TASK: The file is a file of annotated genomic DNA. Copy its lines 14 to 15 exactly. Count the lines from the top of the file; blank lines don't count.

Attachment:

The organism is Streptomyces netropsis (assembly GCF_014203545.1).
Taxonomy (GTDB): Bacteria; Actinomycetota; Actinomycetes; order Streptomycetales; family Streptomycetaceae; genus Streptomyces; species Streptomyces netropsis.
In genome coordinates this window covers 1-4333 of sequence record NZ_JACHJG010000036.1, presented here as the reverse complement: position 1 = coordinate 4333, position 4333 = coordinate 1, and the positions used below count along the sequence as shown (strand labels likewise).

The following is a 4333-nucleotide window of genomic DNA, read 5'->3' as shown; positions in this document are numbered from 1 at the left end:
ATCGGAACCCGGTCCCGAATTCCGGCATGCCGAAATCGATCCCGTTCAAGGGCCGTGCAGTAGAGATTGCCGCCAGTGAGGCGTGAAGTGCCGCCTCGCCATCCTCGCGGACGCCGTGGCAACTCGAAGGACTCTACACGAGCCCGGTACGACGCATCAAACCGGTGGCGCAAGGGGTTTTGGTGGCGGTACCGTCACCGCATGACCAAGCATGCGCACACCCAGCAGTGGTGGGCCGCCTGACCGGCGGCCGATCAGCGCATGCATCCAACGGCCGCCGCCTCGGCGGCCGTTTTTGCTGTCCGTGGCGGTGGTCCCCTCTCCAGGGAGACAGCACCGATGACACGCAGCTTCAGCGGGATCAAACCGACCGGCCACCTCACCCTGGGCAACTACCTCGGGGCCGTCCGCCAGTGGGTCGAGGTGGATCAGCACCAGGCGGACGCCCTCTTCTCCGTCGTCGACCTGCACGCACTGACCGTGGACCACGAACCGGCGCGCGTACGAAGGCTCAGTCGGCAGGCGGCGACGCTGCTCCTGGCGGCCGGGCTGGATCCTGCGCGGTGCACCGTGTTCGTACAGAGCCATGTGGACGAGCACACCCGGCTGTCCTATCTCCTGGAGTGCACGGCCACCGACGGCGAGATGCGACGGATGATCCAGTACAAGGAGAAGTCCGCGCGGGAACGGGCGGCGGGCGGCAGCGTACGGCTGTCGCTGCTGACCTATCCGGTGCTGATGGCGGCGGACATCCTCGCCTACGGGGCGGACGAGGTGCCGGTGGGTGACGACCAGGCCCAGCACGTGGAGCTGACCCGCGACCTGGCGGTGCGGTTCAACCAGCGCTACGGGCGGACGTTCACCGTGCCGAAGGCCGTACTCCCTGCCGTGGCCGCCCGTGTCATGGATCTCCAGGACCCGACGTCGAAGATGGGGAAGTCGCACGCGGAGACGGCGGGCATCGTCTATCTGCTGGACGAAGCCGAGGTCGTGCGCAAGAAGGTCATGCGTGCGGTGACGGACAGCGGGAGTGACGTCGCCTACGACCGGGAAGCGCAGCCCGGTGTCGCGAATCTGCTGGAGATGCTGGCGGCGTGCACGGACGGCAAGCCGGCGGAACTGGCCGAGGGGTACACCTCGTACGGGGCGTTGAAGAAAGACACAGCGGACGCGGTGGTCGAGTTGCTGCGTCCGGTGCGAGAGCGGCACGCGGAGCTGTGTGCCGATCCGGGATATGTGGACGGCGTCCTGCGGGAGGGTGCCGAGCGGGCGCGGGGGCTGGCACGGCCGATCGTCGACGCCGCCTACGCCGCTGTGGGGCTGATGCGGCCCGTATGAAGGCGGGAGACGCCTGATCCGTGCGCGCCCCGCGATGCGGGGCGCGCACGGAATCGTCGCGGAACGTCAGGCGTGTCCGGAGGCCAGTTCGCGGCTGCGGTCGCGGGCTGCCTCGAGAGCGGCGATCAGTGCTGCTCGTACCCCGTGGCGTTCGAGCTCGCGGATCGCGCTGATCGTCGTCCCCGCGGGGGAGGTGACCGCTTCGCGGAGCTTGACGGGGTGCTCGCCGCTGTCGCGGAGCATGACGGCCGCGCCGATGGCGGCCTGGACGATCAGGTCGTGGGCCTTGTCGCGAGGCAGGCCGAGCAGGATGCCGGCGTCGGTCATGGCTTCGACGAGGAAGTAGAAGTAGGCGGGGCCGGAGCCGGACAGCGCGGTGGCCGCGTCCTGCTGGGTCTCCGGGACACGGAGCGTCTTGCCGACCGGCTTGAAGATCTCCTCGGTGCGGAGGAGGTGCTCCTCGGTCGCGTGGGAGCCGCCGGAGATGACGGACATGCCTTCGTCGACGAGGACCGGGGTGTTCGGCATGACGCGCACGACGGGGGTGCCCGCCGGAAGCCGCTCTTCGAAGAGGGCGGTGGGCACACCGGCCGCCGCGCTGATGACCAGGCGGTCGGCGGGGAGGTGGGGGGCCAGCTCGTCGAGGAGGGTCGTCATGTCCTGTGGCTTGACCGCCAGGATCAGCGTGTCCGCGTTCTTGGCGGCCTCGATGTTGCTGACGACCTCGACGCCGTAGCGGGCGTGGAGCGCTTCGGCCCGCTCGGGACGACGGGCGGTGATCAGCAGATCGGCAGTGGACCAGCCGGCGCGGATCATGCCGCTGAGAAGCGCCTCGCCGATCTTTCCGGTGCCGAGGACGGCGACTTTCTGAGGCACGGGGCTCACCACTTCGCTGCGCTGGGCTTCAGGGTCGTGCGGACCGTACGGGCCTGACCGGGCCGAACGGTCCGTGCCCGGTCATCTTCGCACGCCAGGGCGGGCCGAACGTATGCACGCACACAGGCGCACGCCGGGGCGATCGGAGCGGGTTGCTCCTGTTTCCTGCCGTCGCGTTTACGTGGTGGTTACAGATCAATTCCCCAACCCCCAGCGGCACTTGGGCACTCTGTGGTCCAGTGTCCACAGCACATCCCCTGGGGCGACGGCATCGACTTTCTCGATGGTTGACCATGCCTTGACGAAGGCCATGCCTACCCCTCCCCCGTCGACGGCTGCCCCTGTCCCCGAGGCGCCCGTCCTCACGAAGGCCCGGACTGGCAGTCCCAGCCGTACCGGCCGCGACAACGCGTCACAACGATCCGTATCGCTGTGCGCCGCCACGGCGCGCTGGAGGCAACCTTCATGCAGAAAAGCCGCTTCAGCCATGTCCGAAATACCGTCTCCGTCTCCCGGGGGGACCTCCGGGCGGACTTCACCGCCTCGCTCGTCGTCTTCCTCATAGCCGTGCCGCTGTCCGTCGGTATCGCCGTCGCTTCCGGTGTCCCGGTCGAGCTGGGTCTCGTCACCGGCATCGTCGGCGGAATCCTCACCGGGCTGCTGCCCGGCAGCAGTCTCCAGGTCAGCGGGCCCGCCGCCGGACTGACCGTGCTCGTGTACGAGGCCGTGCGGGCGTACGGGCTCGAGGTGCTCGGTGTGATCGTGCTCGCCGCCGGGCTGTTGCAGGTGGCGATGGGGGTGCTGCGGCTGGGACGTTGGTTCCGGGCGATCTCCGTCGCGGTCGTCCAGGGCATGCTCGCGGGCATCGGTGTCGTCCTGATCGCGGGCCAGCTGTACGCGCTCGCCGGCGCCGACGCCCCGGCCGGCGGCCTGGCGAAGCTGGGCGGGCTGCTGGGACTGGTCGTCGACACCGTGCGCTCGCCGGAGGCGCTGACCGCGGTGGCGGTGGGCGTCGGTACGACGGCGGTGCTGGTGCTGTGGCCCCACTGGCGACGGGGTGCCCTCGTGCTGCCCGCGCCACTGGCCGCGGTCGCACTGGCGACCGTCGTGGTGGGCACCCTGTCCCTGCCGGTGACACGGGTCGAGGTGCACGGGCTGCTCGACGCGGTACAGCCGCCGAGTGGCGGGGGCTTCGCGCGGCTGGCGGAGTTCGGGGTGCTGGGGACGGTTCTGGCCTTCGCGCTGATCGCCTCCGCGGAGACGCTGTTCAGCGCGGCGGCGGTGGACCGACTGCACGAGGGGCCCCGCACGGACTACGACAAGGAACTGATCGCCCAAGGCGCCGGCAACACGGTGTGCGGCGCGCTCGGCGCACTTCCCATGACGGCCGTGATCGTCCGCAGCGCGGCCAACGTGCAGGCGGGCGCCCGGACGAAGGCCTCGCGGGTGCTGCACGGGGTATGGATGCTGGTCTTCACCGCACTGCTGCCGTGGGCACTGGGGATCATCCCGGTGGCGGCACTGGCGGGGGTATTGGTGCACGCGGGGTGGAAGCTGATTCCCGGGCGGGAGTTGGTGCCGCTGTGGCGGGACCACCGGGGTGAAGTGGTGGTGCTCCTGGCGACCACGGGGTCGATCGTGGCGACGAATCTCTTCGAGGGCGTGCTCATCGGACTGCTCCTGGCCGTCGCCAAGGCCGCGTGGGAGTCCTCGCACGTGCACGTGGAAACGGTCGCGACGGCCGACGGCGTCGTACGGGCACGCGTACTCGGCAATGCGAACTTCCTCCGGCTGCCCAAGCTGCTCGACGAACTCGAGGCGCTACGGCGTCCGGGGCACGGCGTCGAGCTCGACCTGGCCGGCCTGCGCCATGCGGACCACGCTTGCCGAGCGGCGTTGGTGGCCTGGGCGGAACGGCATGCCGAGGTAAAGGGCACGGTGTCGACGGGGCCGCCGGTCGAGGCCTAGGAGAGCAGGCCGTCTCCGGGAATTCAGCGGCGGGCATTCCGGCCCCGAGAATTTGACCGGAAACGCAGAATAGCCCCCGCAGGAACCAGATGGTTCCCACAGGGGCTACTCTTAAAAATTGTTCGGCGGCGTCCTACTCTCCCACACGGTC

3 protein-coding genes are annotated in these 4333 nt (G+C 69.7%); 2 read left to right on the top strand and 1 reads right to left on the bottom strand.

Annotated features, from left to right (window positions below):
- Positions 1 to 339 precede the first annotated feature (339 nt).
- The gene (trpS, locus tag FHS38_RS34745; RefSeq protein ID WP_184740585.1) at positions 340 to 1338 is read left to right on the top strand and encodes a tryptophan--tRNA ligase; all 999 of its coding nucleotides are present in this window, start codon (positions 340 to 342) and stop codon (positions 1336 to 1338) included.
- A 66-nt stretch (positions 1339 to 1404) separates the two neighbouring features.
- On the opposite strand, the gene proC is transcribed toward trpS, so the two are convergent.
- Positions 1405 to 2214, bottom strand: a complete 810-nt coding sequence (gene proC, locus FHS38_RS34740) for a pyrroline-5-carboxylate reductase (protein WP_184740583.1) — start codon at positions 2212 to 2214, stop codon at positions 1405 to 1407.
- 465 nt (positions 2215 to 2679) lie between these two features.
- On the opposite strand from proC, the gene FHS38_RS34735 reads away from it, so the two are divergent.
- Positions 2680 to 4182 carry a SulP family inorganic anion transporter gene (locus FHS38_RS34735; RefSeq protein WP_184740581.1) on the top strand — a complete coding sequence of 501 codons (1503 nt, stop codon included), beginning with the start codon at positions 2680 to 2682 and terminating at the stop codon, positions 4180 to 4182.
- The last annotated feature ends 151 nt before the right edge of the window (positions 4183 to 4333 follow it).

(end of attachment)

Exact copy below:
- On the opposite strand from proC, the gene FHS38_RS34735 reads away from it, so the two are divergent.
- Positions 2680 to 4182 carry a SulP family inorganic anion transporter gene (locus FHS38_RS34735; RefSeq protein WP_184740581.1) on the top strand — a complete coding sequence of 501 codons (1503 nt, stop codon included), beginning with the start codon at positions 2680 to 2682 and terminating at the stop codon, positions 4180 to 4182.